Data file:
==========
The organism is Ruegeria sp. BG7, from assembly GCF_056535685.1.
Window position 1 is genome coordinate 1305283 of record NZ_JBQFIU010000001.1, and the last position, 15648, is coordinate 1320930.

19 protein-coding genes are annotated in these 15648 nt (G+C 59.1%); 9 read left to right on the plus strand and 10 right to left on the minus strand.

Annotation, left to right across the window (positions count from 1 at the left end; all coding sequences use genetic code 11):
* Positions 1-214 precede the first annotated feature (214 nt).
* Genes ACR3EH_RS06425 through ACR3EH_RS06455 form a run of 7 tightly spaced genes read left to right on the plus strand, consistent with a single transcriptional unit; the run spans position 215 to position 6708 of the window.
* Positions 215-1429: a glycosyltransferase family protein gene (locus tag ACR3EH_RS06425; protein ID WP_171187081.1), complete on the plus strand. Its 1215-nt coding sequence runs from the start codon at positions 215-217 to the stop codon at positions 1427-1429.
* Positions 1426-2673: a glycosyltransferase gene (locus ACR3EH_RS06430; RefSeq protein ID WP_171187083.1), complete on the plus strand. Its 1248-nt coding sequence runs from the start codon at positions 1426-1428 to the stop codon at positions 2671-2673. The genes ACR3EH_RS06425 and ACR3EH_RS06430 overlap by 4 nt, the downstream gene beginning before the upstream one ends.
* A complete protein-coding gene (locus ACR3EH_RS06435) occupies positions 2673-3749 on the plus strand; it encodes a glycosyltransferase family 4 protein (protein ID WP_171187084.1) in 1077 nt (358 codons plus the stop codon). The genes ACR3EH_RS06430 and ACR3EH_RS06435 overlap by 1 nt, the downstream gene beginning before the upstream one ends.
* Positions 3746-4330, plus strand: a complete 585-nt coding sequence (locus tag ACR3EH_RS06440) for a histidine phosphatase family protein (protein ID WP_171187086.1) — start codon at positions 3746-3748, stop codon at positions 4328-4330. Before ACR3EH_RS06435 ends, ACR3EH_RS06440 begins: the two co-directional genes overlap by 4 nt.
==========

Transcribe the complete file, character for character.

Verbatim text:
The organism is Ruegeria sp. BG7, from assembly GCF_056535685.1.
Window position 1 is genome coordinate 1305283 of record NZ_JBQFIU010000001.1, and the last position, 15648, is coordinate 1320930.

19 protein-coding genes are annotated in these 15648 nt (G+C 59.1%); 9 read left to right on the plus strand and 10 right to left on the minus strand.

Annotation, left to right across the window (positions count from 1 at the left end; all coding sequences use genetic code 11):
* Positions 1-214 precede the first annotated feature (214 nt).
* Genes ACR3EH_RS06425 through ACR3EH_RS06455 form a run of 7 tightly spaced genes read left to right on the plus strand, consistent with a single transcriptional unit; the run spans position 215 to position 6708 of the window.
* Positions 215-1429: a glycosyltransferase family protein gene (locus tag ACR3EH_RS06425; protein ID WP_171187081.1), complete on the plus strand. Its 1215-nt coding sequence runs from the start codon at positions 215-217 to the stop codon at positions 1427-1429.
* Positions 1426-2673: a glycosyltransferase gene (locus ACR3EH_RS06430; RefSeq protein ID WP_171187083.1), complete on the plus strand. Its 1248-nt coding sequence runs from the start codon at positions 1426-1428 to the stop codon at positions 2671-2673. The genes ACR3EH_RS06425 and ACR3EH_RS06430 overlap by 4 nt, the downstream gene beginning before the upstream one ends.
* A complete protein-coding gene (locus ACR3EH_RS06435) occupies positions 2673-3749 on the plus strand; it encodes a glycosyltransferase family 4 protein (protein ID WP_171187084.1) in 1077 nt (358 codons plus the stop codon). The genes ACR3EH_RS06430 and ACR3EH_RS06435 overlap by 1 nt, the downstream gene beginning before the upstream one ends.
* Positions 3746-4330, plus strand: a complete 585-nt coding sequence (locus tag ACR3EH_RS06440) for a histidine phosphatase family protein (protein ID WP_171187086.1) — start codon at positions 3746-3748, stop codon at positions 4328-4330. Before ACR3EH_RS06435 ends, ACR3EH_RS06440 begins: the two co-directional genes overlap by 4 nt.